The Retreater’s Guide to Bozeman, Montana

If you’re interested in attending our Mountain Yoga Retreat this summer and aren’t sure of all the logistics, plus what to see and do while you’re here — not to worry! We have you covered!


Where do I fly into?

Bozeman Yellowstone (BZN)

Do I need to rent a car?

There is a lot to see and do in and around Bozeman and why we recommend you do rent a car. That said, we do have Uber and a list of hotel/motels close within walking distance to both the studio and town. Plus, we highly encourage ride-sharing, especially to the house for afternoon activities, and will happily help arrange.

Where is practice in the morning and what time?

Southside Yoga Studio, 115 West Kagy (Suite I) Bozeman, Montana 

Morning practice will be from 6 am to 8:30 am each morning, and begin with a guided meditation and chanting (call and response), followed by a led practice on the first morning and assisted self-practice, the rest. (Also, if you haven’t had your daily dose of coffee, Cafe M is right next door. My son’s girlfriend works there. Her name is Rowan. Tell her we sent you!)

What about afternoons?

Welcome to my home: 540 Peaks View Drive, Bozeman, MT

We will begin our retreat in the late afternoon of July 30th with a meet and greet at my home, between 3 and 5 pm. This is also where we will gather a few of the afternoons for philosophy talks and discussions. For those without transportation, we will help connect you with those who could give you a lift.

What else should I pack besides a yoga mat?

Hiking shoes and socks; rain jacket; fleece and a warm jacket; and quick dry clothing — think all 4 seasons in a day because sometimes, that happens. Also, polarized sunglasses (you can’t see into rivers with non-polarized); a brimmed hat; and sunscreen! They don’t call this Big Sky for nothing.

Is there a way to connect beforehand with others who are attending?

Yes, indeed! Join our Google group to connect with others who are coming, but also as a way to ask us questions we may not have already answered here.

where to stay in bozeman

The following hotels/motels and hostel are about a mile of the studio and town:

The RSVP Hotel Bozeman: 510 N 7th St. 

A boutique hotel, owned and operated by third-generation Montanan sisters, Hillary and Haylee Folkvord, alongside with the Farmer’s Daughter Cafe, serving up real, whole food. Local too, of course! Mind you, it is a little further than a mile away but worth the extra few steps.

The Lark: 122 W Main St

In the heart of downtown (and right next to our favorite coffee shop with THE best coffee, Treeline Coffee), you can sit in the evenings by their wood-burning fireplace on a patio that opens right onto Main St.

Bozeman Lewis & Clark Motel: 824 West Main St. 

Located right next to the Co-Op, our local community grocery store, this historic inn is a Bozeman original!

Treasure State Hostel: 27 E. Main Street Unit A

Traveling on a budget? This truly is a gem of a hostel and a diamond of a find! Everyone that has stayed there in the past has loved it. Plus it’s right on Main Street in the heart of downtown.

Of course, there are many more hotels and motels for you to choose from, especially if you have a car. Plus, we also have quite the wonderful selection on And camping is always available for those truly wanting an even more authentic ‘back to nature’ experience. Check out the campgrounds next to Bozeman Hot Springs.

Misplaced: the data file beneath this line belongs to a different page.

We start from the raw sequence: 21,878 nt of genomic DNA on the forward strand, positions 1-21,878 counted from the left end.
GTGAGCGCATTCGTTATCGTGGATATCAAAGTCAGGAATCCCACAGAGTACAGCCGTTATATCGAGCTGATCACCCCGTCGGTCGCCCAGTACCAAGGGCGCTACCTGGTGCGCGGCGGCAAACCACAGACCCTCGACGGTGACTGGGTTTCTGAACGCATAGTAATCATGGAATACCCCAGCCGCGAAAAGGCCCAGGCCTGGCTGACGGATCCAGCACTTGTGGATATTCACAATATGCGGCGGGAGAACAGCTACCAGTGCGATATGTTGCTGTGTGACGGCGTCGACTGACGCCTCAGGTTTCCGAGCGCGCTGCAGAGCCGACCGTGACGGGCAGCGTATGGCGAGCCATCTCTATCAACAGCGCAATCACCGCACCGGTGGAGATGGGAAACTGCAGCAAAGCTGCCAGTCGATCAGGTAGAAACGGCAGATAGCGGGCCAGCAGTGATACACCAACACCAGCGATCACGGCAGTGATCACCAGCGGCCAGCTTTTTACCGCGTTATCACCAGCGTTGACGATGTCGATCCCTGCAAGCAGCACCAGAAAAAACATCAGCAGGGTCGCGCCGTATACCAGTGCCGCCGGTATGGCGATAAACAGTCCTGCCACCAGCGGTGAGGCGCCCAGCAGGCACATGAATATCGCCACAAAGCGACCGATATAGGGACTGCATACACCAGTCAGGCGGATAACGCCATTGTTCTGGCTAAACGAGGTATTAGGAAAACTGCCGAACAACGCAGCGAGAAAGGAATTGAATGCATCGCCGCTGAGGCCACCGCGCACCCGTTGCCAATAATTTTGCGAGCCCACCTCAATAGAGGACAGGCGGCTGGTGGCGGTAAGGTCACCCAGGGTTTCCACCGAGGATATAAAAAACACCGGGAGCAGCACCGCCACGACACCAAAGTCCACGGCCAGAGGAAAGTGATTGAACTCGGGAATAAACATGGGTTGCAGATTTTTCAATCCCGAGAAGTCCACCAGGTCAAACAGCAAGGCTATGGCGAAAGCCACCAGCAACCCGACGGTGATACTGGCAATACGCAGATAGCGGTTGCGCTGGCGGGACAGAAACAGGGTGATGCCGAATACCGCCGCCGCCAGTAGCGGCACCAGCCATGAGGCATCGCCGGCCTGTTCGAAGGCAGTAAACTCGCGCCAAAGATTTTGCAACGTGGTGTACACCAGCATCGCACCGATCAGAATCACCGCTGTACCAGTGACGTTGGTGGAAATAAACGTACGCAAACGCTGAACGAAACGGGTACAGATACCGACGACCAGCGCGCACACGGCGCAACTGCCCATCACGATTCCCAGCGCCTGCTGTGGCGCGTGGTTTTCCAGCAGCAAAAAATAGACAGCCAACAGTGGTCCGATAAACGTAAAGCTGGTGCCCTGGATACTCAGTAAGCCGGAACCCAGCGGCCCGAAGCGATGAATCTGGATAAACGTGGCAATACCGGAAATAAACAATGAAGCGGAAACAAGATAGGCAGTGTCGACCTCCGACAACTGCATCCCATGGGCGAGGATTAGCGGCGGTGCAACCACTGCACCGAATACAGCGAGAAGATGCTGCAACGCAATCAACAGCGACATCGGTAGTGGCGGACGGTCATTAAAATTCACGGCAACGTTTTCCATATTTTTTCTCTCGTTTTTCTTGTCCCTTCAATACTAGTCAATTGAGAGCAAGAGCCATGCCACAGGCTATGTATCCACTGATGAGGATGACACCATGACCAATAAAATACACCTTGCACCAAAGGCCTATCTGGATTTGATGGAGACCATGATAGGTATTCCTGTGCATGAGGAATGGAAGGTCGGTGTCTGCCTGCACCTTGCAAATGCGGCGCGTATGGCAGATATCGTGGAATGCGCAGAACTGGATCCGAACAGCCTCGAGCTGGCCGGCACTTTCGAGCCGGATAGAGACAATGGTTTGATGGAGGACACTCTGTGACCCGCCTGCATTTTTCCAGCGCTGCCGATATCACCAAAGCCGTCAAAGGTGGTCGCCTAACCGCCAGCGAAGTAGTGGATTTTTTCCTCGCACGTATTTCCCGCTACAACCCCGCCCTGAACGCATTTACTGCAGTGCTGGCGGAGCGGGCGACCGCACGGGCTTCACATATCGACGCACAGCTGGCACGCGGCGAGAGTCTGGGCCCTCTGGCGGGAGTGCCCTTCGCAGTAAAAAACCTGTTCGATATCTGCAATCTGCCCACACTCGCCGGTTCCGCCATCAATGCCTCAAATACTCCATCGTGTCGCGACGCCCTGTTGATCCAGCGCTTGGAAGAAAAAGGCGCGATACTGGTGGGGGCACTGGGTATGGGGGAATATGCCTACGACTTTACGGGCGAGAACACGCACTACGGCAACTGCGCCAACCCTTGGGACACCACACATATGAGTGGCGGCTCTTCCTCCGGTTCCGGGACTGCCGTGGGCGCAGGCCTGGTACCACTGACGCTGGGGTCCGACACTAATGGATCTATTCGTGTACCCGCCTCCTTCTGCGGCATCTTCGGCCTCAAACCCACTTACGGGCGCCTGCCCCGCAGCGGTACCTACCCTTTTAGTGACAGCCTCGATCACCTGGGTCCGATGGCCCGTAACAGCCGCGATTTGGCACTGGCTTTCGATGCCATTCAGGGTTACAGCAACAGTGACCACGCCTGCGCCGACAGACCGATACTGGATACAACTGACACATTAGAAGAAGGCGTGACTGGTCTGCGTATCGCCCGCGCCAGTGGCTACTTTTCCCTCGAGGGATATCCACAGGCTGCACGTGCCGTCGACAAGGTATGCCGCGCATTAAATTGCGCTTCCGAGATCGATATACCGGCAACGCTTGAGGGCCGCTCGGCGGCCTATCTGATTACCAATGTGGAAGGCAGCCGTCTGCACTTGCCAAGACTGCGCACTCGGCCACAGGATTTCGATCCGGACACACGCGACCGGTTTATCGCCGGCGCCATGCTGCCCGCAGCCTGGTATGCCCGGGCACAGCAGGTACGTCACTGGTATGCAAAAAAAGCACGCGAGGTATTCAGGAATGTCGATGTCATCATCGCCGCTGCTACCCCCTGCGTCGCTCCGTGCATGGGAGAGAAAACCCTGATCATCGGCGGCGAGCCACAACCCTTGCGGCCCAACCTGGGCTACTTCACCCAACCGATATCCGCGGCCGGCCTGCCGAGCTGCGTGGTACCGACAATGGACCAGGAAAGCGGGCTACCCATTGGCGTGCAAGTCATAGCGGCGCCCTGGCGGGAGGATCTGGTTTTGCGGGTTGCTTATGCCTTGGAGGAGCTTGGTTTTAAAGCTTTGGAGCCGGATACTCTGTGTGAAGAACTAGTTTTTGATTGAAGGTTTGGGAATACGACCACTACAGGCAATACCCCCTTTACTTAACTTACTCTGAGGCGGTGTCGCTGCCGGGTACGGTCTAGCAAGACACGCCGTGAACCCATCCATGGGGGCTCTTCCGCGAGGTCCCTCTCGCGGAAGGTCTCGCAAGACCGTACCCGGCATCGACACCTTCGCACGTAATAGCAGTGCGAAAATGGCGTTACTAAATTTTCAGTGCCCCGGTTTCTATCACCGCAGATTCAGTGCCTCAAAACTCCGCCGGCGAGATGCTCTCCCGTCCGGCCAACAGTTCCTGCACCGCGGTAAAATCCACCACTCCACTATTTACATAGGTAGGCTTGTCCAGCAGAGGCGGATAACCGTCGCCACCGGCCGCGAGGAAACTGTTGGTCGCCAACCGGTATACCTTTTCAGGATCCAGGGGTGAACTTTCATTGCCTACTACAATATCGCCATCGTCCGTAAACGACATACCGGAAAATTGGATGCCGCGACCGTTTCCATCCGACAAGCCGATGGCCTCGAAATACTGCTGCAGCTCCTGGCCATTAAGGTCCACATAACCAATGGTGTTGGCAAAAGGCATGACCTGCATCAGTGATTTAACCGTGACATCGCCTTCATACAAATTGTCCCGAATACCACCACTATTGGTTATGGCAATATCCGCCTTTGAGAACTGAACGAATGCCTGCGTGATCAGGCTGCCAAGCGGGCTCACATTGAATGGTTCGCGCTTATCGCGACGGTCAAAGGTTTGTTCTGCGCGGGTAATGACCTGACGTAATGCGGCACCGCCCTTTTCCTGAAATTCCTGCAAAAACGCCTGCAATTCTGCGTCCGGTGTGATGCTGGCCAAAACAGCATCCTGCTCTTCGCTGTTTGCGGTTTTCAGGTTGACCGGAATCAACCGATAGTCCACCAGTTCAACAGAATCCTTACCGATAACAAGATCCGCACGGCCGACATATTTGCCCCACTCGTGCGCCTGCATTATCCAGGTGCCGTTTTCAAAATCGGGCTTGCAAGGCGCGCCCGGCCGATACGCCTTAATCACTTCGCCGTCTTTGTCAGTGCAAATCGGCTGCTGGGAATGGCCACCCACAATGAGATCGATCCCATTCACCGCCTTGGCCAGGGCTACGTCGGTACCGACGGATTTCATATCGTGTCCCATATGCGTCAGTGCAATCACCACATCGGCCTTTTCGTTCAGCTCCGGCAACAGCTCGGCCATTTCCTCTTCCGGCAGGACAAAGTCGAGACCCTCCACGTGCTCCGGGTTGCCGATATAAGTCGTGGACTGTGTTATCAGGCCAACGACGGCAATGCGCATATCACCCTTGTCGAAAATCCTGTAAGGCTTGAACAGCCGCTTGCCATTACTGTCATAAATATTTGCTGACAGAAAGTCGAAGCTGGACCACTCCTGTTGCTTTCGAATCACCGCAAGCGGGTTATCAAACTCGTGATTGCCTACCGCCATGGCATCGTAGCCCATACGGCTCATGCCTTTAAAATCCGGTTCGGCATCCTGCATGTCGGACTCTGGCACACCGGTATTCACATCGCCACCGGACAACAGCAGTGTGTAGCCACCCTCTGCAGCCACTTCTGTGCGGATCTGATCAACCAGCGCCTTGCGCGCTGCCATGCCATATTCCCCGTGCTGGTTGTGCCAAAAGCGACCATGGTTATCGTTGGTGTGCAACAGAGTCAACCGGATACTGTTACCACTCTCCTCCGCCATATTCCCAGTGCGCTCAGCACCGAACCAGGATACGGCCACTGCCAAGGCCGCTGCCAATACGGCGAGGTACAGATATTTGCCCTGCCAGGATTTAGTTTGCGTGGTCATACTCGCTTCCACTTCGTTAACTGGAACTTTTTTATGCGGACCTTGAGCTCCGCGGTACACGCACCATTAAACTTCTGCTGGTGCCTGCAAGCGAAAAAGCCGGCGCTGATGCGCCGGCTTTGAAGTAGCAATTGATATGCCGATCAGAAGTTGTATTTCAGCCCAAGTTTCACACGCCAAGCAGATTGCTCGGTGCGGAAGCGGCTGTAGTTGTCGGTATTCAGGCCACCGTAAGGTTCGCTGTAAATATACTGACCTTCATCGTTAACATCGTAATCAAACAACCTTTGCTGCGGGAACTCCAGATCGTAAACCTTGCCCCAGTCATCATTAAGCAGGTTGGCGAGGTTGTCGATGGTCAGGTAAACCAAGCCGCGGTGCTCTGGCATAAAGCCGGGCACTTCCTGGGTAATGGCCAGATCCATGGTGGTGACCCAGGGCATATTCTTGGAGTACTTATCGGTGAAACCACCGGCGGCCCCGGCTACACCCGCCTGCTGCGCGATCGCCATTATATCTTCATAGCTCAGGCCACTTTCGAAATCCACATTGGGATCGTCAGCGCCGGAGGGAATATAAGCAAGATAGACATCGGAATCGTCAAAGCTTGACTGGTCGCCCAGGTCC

where to eat in bozeman

Little Star Diner: A true farm-to-table experience.

A modern-day diner featuring locally grown food. My friend and fellow Ashtangi, Lauren Reich is the farmer and her husband, Charley Graham is the chef. It’s a touch of fine dining with home grown cuisine. And a favorite amongst locals and visitors alike. Open Wednesday – Saturday for dinner.

Blackbird Restaurant: Elegant dining with an Italian flavor.

Though the menu is limited (and for vegans, very limited), the food is so amazing, you cannot go wrong. Make reservations in advance.

Red Tractor Pizza: New York brick-oven pizzas with a Montana spin.

All local and organic ingredients go into these pizzas. Plus they even have gluten-free and vegan options. It’s a little pricey but damn, it’s good!

Wild Crumb: Artisan bread and pastries.

For those of you with a sweet tooth, this is your go-to. But also, go early (and brave the line) if you want the best selection of Bozeman’s yummiest breads, pies, and pastries.

Feed Cafe: For a farm to barn made-from-scratch brekkie.

Open 7 am – 2 pm with farm fresh breakfast, lunch, and coffee (and fresh juices) every day of the week.

Starseed: A vegan, organic food truck in and around Bozeman.

Most of the food is also gluten-free and soy-free. To find them, check out their insta!

where to hike in bozeman

  • Lava Lake: Six miles that climbs 1600 ft. to a beautiful lake surrounded by the Spanish Peak mountains.
  • Sourdough Canyon: Gravel trail that strolls along Sourdough Creek, with lots and lots of dogs.
  • Drinking Horse: Right in town but you’ll never know it. (2.5 miles)
  • College ‘M’ Trail: Our busiest trail, and almost a rite of passage for visitors. Amazing view of town from the top!
  • Pete’s Hill: See the town of Bozeman, from above.
  • Hyalite Creek Trail to Hyalite Lake: For the adventurous — 11 miles and climbs 2000 ft! Out and back, about 5 hours.
  • Hyalite Reservoir: Lots of trails around the reservoir plus a few waterfalls as well.

Other recommendations

Read: How Bozeman, Montana Became One of America’s Coolest Towns, in Travel & Leisure

Check out: Our world class Museum of the Rockies, a Smithsonian affiliate.